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Learning and Creativity

by Derek A. Rush (Submitted: 11/28/2006)

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LEARNING AND CREATIVITY

This model is a representation of the occurence of learning and creativity for a very simple, hypothetical creature. The creature is motivated by an urge that has to be satisfied and it is helped by learning from received inputs. Making this model and reviewing the probable origins of a creature's neurobiology has suggested a direction in which it may have been extended for larger brains (see Conclusions below).

PATTERNS AND COPYING

Copying is fundamental to Evolution, to life itself and to the construction of creatures. Copying the actions of those who have survived thus far is a valuable inheritance and it is Evolution's formula for survival. Every creature, from birth, may be seen to be copying, in repeating its actions, in behaving similarly to its fellows or in copying from what it senses around it; also it is well established that seeing an action by a similar creature can excite the same action area in the brain of the watching creature.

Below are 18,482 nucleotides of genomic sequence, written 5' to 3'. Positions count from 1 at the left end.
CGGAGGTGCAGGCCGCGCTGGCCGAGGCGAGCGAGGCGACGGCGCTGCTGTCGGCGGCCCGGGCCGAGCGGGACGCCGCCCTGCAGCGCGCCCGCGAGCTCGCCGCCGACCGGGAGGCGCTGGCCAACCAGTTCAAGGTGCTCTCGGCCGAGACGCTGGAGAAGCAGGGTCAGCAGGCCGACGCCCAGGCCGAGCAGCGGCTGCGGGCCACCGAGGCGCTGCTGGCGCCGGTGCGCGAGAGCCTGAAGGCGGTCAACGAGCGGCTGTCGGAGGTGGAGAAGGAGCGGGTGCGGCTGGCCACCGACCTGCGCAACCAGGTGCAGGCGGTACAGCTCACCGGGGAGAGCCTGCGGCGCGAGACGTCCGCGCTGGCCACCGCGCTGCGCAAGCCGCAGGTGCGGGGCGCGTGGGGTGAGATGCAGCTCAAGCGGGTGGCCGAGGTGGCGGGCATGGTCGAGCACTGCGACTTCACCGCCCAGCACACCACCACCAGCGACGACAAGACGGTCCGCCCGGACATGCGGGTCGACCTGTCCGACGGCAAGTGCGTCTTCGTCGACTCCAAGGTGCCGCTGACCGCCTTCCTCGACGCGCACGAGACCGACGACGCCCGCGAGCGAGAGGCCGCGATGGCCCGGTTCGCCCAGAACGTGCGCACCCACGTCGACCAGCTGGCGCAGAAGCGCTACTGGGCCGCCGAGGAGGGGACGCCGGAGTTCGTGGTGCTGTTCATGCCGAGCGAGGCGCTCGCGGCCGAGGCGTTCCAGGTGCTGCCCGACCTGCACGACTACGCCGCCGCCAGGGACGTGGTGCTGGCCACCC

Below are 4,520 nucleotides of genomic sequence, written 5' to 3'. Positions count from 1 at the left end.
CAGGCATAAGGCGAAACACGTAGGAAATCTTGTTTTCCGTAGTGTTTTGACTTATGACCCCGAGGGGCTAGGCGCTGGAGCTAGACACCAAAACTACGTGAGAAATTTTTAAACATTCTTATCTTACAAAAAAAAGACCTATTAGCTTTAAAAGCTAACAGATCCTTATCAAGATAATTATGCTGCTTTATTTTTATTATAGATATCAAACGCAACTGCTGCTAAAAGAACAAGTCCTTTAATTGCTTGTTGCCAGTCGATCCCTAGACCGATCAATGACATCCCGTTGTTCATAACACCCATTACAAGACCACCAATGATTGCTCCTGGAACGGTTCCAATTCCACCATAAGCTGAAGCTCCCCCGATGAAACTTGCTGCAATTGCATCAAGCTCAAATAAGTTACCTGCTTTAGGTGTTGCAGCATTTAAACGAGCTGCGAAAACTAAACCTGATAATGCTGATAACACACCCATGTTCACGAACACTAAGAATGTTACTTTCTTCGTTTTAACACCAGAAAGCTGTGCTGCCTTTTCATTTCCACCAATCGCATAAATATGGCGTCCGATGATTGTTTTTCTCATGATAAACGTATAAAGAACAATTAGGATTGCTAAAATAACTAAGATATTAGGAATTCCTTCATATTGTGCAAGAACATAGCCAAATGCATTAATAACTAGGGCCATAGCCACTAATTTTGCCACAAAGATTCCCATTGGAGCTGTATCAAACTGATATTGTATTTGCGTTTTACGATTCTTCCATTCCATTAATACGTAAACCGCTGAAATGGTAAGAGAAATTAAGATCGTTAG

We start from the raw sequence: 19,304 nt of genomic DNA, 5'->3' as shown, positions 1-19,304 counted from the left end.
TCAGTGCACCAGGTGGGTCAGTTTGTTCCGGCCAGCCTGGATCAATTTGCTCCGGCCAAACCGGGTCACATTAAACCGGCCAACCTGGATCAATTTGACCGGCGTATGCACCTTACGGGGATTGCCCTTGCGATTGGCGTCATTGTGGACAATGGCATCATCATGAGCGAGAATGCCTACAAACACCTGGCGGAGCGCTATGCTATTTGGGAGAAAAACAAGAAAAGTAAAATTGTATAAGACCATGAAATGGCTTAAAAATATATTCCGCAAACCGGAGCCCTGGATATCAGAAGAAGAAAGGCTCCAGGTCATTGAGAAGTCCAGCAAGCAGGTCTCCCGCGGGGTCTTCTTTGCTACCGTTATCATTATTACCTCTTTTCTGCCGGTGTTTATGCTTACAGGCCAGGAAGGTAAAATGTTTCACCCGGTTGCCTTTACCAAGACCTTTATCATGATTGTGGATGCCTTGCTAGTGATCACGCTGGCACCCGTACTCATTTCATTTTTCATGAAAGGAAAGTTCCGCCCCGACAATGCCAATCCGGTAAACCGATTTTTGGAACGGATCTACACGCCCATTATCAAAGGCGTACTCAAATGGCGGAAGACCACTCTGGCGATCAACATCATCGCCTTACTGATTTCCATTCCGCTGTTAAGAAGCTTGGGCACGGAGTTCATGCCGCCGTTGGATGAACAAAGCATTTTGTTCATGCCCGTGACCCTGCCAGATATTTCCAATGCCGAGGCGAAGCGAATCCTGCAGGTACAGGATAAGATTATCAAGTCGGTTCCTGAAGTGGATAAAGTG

Creatures make great use of copied patterns, examples are the stridulation calls of insects and the calls of birds. Nowhere is this illustrated better than in the habits, routines, records, fashions, languages, dialects and accents of human beings. It is therefore highly probable that the neurobiology of all creatures is founded on the copying and storing of patterns. A creature learns by receiving and memorising patterns from inputs. Memories are reinforced by frequent access but become faint with lack of use.

URGES

Creatures are subject to urges, generated by the creature's brain/body chemistry and directed at maintaining or improving its condition. There is a primary urge to survive, including an urge to satisfy hunger and hunger has been used in this model to set the level of emotion and thereby the motivation to find food.

ASSOCIATION

Creativity involves associating patterns and parts of patterns, sometimes perhaps by shuffling, until a new pattern satisfies the condition that is motivating the activity. However it may be creativity only in the place and time of this particular creature, in other places and times it may already be known. Creativity seeds can be part of a memory retained for some other purpose and discovered later during a search for associations.
In the model it is the acceptance of a new taste and the repetition of the experience that values the action as creative. Similarly, for humans, a composer of music who discovers a new combination of notes which continues to give satisfaction, may be judged creative by those enjoying the music.

THE MODEL

The model uses a randomly generated terrain with areas of:
...... no food: labelled 0 and mostly dark coloured or black
...... bad food: labelled 9 and mostly light coloured or white
...... good foods: labelled 1,2 and 3, green coloured and eaten by creature "thing"